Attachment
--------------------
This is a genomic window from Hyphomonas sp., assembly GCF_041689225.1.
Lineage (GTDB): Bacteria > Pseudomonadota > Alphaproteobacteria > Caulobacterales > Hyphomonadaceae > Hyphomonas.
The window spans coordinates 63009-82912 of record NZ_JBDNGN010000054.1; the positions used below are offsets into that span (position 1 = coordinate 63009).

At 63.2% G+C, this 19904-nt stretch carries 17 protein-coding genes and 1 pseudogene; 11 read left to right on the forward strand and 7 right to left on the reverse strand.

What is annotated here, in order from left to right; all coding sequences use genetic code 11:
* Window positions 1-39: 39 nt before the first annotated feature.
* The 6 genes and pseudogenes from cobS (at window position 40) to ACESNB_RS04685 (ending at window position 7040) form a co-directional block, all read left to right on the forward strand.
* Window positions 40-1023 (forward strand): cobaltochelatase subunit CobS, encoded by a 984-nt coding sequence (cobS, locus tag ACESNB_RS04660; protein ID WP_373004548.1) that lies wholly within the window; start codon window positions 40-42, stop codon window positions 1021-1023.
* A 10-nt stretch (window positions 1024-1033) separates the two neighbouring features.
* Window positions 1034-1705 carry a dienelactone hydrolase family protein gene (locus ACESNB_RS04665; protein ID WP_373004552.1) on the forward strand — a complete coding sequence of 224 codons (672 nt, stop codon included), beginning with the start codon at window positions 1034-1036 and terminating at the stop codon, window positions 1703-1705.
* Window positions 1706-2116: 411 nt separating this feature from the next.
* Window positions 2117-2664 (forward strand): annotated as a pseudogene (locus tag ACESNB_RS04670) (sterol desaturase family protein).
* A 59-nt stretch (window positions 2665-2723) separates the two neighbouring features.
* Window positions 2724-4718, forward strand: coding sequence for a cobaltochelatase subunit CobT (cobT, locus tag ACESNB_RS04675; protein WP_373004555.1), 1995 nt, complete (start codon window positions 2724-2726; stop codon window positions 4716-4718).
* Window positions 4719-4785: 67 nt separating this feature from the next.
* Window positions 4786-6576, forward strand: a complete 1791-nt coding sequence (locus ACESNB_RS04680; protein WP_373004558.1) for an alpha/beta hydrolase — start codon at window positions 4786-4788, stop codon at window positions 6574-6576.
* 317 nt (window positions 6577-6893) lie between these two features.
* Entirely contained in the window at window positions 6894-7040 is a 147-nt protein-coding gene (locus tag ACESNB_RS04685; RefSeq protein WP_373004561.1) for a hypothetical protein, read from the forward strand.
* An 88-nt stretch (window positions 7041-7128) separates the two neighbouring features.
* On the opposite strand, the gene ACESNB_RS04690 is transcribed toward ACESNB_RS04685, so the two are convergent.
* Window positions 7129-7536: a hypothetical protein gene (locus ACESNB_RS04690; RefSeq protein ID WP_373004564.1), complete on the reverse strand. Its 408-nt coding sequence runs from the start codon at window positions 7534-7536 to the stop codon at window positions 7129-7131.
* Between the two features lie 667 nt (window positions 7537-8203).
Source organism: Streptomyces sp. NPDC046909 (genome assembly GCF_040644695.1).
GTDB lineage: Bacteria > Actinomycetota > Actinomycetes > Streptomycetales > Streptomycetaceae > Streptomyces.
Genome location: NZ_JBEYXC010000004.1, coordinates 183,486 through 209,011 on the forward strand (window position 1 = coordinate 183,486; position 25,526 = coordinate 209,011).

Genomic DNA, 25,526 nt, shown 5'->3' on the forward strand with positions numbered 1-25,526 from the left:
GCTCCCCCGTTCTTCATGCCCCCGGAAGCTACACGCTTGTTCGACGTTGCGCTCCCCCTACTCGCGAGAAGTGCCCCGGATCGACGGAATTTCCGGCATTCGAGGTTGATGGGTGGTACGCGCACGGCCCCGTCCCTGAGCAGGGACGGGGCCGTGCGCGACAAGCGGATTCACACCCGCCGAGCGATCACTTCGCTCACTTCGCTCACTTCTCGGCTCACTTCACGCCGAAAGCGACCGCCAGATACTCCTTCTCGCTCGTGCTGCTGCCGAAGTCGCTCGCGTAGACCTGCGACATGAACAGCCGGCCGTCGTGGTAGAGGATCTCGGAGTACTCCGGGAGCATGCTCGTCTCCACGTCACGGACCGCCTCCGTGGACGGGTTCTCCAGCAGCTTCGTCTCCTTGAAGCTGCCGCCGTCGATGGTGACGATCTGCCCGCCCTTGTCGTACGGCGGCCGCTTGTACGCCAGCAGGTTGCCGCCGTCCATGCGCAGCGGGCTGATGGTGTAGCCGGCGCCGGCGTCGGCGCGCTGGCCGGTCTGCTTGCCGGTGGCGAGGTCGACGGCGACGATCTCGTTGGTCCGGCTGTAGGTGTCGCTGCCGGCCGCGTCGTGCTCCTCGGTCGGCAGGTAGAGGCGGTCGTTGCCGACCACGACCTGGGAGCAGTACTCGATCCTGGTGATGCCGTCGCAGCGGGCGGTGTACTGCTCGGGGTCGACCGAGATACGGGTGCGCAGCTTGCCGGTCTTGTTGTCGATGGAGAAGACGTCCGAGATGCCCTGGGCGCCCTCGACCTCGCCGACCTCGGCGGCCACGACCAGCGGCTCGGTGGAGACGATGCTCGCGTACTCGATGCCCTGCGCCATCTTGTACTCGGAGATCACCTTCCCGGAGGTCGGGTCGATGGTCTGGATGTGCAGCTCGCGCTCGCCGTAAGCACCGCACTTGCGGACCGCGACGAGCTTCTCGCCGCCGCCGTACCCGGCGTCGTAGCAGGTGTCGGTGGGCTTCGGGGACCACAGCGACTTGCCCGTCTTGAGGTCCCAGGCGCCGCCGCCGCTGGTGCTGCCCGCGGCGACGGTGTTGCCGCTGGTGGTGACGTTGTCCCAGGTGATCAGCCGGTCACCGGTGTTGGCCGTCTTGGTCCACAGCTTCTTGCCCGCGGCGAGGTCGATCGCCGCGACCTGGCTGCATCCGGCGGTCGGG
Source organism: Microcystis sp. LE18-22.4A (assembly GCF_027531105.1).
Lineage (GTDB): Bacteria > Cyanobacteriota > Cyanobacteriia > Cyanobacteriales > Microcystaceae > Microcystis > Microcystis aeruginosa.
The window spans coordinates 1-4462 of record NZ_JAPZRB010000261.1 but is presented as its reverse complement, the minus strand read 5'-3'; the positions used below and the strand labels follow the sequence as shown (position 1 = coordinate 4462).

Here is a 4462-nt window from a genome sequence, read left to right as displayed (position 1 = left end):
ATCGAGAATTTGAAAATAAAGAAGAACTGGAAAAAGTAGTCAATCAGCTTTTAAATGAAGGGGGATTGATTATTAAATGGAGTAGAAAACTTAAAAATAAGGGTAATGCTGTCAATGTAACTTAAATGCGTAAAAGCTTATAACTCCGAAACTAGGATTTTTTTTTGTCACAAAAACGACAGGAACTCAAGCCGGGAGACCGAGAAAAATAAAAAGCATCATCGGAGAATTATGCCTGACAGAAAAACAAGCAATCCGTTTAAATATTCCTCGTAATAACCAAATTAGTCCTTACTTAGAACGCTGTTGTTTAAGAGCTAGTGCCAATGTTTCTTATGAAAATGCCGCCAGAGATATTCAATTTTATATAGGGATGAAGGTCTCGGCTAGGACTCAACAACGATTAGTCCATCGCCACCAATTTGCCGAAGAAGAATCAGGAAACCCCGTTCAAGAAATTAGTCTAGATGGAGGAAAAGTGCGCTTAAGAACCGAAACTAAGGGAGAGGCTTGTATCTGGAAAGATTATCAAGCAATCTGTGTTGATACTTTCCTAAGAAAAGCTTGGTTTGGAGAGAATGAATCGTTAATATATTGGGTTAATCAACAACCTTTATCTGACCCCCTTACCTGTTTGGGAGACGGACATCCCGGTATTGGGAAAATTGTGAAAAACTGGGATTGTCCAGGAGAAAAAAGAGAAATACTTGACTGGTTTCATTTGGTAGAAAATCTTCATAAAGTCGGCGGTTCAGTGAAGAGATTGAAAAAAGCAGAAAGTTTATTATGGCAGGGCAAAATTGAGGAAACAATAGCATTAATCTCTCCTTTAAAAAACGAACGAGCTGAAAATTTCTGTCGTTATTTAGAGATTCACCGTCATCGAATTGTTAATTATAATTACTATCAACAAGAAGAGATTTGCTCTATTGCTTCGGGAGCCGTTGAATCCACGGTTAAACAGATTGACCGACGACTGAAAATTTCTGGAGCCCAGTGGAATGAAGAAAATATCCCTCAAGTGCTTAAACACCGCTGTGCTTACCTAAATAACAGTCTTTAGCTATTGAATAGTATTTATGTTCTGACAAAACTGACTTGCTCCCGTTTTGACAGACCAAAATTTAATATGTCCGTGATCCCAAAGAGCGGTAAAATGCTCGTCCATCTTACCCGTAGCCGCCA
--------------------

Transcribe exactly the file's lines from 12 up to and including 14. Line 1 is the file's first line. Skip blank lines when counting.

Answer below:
* Window positions 2117-2664 (forward strand): annotated as a pseudogene (locus tag ACESNB_RS04670) (sterol desaturase family protein).
* A 59-nt stretch (window positions 2665-2723) separates the two neighbouring features.
* Window positions 2724-4718, forward strand: coding sequence for a cobaltochelatase subunit CobT (cobT, locus tag ACESNB_RS04675; protein WP_373004555.1), 1995 nt, complete (start codon window positions 2724-2726; stop codon window positions 4716-4718).